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The rapid rise of cloud computing is enabling a wide array of new business models, the most prominent of which are software-as-a-service (SaaS), platform-as-a-service (PaaS), and infrastructure-as-a-service (IaaS).
Indeed, many technology industry analysts have begun using the generic term “X”-as-a-service (XaaS) to describe a future in which almost anything could be delivered as a service.
To compete in this XaaS-driven world, technology companies must significantly improve their understanding and management of the relationship between their “business models” and their “operating models.” Specifically, successful companies will need to answer several critical questions:
How many, business models will I need to meet customer needs and my company’s growth objectives?
How many, and what kinds of, operating models will I need to support that business model portfolio?
What are the underlying critical capabilities to get right for these new operating models?
How do I allocate my budget, people and overall enterprise effort between supporting our existing business versus building the capabilities required to run the new businesses?
While these may sound like obvious questions, the answers are far from simple. That’s why Accenture has embarked on a significant research effort to explore the challenges facing technology companies as they confront an XaaS-driven future. As part of our research, we will study companies across several industries that have faced a similar crossroads, as well as leading technology companies that already are taking steps to address the operational complexity challenge posed by the array of XaaS models.
Drawing on the experiences of these organizations—as well as on Accenture’s collective work in helping companies implement new operating models and large-scale enterprise transformations—we plan to create both a strategic framework and pragmatic methodology that can help technology companies find the answers to these critical questions.
Other articles in this series:
Learn more about Accenture’s research for the Electronics and High Tech Industry
The concept of XaaS no longer is the stuff of dreams or futuristic thinking. It’s real and an increasingly influential part of the technology world, as the growth in XaaS and other cloud-based business models can attest.
Despite this growth, it is unlikely traditional technology business models will disappear anytime soon. On one hand, the traditional licensed software model must remain a critical part of software companies’ offering mix for the foreseeable future. But on the other hand, the market growth is predominantly coming from SaaS, so virtually every software company CEO is planning to have both a traditional licensed software and a SaaS business model in the future.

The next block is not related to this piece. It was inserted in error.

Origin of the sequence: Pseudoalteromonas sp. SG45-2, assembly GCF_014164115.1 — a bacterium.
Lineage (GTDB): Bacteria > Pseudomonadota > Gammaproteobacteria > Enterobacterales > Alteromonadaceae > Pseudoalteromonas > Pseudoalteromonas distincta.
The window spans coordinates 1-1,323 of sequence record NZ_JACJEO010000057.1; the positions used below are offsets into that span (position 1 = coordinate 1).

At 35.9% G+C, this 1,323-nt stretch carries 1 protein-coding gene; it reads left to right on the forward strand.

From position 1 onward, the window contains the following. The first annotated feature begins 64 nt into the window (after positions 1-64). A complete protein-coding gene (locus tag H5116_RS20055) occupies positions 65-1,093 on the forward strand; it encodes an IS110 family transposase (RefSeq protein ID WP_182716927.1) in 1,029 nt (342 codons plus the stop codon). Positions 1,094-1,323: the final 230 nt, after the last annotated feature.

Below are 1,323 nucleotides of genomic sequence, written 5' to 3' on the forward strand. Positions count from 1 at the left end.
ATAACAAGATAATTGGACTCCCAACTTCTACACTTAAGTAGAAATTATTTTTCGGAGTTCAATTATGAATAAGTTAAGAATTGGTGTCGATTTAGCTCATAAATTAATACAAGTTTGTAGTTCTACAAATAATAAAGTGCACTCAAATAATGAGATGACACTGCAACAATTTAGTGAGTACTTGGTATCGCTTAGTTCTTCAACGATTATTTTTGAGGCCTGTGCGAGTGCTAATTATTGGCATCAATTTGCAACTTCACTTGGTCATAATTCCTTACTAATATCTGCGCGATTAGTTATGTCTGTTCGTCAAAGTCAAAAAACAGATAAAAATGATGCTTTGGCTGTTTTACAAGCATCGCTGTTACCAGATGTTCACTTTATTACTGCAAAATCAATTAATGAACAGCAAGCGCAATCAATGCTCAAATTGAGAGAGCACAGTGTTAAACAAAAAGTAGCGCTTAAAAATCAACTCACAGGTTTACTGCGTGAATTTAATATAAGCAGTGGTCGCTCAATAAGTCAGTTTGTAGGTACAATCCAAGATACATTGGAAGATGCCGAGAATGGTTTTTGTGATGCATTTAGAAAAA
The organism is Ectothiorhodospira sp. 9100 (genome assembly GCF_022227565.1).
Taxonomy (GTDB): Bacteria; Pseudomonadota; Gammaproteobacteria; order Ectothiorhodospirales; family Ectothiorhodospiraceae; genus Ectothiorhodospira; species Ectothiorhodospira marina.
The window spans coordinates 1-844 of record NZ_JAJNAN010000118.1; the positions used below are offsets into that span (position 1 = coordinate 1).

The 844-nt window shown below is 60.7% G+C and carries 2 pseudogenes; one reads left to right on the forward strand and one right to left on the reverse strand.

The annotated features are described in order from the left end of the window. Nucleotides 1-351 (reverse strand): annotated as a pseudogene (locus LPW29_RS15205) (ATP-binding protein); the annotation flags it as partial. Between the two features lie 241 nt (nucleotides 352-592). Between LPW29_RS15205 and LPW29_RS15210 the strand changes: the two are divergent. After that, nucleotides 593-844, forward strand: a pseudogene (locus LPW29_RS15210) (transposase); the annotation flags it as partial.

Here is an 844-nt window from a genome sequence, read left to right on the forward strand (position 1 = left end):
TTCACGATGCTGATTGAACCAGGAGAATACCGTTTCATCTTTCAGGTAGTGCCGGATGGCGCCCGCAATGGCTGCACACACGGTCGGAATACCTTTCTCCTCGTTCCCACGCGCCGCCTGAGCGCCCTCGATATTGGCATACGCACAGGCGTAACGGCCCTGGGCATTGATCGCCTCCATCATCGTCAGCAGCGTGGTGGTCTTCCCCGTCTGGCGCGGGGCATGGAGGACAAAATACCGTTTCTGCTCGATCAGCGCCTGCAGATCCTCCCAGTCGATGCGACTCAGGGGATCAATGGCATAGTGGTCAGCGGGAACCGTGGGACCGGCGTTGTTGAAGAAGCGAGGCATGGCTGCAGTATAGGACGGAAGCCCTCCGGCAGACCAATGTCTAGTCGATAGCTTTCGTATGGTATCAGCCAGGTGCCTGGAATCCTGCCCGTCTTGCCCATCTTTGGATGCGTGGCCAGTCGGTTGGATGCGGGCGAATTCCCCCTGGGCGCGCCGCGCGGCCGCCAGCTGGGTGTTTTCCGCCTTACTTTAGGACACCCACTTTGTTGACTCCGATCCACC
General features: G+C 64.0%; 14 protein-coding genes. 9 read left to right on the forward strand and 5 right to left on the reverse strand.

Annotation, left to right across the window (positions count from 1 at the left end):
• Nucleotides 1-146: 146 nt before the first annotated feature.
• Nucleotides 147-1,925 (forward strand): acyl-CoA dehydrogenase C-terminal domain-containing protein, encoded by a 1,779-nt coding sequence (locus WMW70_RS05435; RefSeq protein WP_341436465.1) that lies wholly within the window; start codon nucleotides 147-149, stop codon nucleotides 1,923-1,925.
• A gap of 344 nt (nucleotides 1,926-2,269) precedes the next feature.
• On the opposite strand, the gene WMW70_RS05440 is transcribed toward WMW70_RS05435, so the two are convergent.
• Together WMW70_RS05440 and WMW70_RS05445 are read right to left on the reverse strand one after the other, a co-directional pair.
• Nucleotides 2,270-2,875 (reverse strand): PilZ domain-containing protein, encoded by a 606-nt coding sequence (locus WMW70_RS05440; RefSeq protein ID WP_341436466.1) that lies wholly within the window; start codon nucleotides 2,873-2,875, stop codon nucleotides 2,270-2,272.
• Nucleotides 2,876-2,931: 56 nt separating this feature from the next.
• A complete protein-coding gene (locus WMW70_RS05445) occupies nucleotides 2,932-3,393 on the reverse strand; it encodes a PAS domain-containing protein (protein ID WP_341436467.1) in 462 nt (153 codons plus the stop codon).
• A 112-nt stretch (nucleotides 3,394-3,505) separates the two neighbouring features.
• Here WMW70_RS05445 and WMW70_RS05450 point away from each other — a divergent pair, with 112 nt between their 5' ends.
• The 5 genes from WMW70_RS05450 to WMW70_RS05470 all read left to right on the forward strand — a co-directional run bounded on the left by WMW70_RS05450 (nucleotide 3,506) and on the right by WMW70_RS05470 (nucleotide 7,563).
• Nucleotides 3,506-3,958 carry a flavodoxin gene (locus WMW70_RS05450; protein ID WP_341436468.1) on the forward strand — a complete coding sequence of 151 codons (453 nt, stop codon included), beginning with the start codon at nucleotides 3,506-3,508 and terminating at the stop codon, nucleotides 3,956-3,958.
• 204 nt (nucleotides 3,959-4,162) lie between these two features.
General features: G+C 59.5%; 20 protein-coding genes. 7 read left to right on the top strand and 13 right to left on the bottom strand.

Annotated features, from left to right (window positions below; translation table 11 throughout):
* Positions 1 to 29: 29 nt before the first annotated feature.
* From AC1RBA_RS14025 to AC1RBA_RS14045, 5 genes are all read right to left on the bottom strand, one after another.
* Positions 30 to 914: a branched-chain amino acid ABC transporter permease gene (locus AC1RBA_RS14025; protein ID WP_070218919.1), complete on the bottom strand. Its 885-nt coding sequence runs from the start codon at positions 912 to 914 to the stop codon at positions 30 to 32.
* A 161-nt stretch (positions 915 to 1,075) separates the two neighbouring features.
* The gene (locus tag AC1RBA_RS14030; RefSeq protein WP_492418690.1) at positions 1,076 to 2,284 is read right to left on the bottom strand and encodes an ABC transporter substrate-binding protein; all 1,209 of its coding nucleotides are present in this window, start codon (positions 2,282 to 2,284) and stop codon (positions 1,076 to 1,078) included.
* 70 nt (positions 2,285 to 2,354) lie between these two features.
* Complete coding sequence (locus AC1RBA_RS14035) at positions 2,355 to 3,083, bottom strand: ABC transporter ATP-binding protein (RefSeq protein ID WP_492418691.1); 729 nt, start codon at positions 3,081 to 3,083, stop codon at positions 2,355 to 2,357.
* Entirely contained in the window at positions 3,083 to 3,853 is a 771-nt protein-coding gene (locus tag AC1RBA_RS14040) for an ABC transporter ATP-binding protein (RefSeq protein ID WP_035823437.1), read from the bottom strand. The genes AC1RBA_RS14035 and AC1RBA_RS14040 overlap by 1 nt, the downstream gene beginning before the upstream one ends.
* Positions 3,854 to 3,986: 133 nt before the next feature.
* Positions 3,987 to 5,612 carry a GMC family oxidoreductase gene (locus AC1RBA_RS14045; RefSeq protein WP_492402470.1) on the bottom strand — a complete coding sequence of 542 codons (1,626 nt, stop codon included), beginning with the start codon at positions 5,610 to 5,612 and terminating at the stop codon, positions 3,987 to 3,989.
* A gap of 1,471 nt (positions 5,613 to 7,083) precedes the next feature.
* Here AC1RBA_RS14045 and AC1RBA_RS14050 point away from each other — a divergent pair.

What’s the implication of these trends? One of the most obvious—and challenging—implications is the need for technology companies to operate a much wider array of business models in the future. Historically, most technology companies have had only one or two business models, which was sufficient for a business that approached its customers as a large, single, homogenous market. Going forward, technology companies will need a portfolio of business models—each with different revenue streams, go-to-market approaches and operational requirements—to accommodate a diversity of customer needs and purchasing preferences.
We fully expect that most of the industry’s largest players will require at least five different business models to maintain their leadership positions, and that virtually all technology companies will need to expand beyond their historic, monolithic model.
Given the amount of change—and investment—needed for a technology company to incorporate XaaS as part of its business, it’s understandable that organizations would be unsure of where to begin. But begin they must, since fully operationalizing these new capabilities can take years.
Technology companies should start by conducting a diagnostic and blueprint development effort to determine the future requirements of their business. Some of the key outcomes of such an effort should include:
For most companies, we expect this simple diagnostic will reveal a major concern that the current operations are simply incapable of supporting new business model growth. If this is the case, the next step should be developing a detailed design of the processes, people and technology changes required to support the expected new needs of the business.
March 22, 2011
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